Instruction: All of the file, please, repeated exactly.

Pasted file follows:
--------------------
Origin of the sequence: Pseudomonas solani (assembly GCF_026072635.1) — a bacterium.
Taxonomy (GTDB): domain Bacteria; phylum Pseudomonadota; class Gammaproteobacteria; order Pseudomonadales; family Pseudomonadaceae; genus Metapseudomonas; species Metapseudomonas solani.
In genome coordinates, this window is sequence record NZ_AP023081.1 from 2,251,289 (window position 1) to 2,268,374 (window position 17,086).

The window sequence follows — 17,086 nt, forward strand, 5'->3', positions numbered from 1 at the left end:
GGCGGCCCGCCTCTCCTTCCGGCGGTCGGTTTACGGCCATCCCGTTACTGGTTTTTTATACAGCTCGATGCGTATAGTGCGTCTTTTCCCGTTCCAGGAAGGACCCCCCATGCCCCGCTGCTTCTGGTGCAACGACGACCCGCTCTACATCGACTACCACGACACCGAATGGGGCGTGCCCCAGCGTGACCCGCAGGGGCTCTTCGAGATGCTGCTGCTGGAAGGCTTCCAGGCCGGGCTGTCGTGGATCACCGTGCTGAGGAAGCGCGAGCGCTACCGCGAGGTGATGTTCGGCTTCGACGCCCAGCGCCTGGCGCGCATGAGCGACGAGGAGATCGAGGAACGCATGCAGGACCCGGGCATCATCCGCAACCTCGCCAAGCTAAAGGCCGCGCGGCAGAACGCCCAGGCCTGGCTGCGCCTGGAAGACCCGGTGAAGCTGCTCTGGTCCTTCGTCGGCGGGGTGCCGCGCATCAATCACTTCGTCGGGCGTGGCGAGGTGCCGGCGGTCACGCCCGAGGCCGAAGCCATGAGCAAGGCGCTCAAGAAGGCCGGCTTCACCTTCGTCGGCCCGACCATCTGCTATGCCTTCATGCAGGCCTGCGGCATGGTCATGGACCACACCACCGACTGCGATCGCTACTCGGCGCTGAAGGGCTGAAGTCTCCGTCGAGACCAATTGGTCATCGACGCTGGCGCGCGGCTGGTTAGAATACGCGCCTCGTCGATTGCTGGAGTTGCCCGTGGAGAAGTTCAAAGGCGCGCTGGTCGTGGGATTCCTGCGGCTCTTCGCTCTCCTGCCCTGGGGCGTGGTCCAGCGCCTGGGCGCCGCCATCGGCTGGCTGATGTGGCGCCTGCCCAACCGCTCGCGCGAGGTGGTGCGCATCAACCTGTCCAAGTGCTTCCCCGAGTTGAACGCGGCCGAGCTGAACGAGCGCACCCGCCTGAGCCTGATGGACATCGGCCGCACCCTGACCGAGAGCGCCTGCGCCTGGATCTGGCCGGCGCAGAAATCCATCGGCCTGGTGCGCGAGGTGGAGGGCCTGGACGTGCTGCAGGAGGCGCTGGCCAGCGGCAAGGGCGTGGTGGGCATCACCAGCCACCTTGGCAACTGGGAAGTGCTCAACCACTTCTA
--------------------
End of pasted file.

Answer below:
Origin of the sequence: Pseudomonas solani (assembly GCF_026072635.1) — a bacterium.
Taxonomy (GTDB): domain Bacteria; phylum Pseudomonadota; class Gammaproteobacteria; order Pseudomonadales; family Pseudomonadaceae; genus Metapseudomonas; species Metapseudomonas solani.
In genome coordinates, this window is sequence record NZ_AP023081.1 from 2,251,289 (window position 1) to 2,268,374 (window position 17,086).

The window sequence follows — 17,086 nt, forward strand, 5'->3', positions numbered from 1 at the left end:
GGCGGCCCGCCTCTCCTTCCGGCGGTCGGTTTACGGCCATCCCGTTACTGGTTTTTTATACAGCTCGATGCGTATAGTGCGTCTTTTCCCGTTCCAGGAAGGACCCCCCATGCCCCGCTGCTTCTGGTGCAACGACGACCCGCTCTACATCGACTACCACGACACCGAATGGGGCGTGCCCCAGCGTGACCCGCAGGGGCTCTTCGAGATGCTGCTGCTGGAAGGCTTCCAGGCCGGGCTGTCGTGGATCACCGTGCTGAGGAAGCGCGAGCGCTACCGCGAGGTGATGTTCGGCTTCGACGCCCAGCGCCTGGCGCGCATGAGCGACGAGGAGATCGAGGAACGCATGCAGGACCCGGGCATCATCCGCAACCTCGCCAAGCTAAAGGCCGCGCGGCAGAACGCCCAGGCCTGGCTGCGCCTGGAAGACCCGGTGAAGCTGCTCTGGTCCTTCGTCGGCGGGGTGCCGCGCATCAATCACTTCGTCGGGCGTGGCGAGGTGCCGGCGGTCACGCCCGAGGCCGAAGCCATGAGCAAGGCGCTCAAGAAGGCCGGCTTCACCTTCGTCGGCCCGACCATCTGCTATGCCTTCATGCAGGCCTGCGGCATGGTCATGGACCACACCACCGACTGCGATCGCTACTCGGCGCTGAAGGGCTGAAGTCTCCGTCGAGACCAATTGGTCATCGACGCTGGCGCGCGGCTGGTTAGAATACGCGCCTCGTCGATTGCTGGAGTTGCCCGTGGAGAAGTTCAAAGGCGCGCTGGTCGTGGGATTCCTGCGGCTCTTCGCTCTCCTGCCCTGGGGCGTGGTCCAGCGCCTGGGCGCCGCCATCGGCTGGCTGATGTGGCGCCTGCCCAACCGCTCGCGCGAGGTGGTGCGCATCAACCTGTCCAAGTGCTTCCCCGAGTTGAACGCGGCCGAGCTGAACGAGCGCACCCGCCTGAGCCTGATGGACATCGGCCGCACCCTGACCGAGAGCGCCTGCGCCTGGATCTGGCCGGCGCAGAAATCCATCGGCCTGGTGCGCGAGGTGGAGGGCCTGGACGTGCTGCAGGAGGCGCTGGCCAGCGGCAAGGGCGTGGTGGGCATCACCAGCCACCTTGGCAACTGGGAAGTGCTCAACCACTTCTA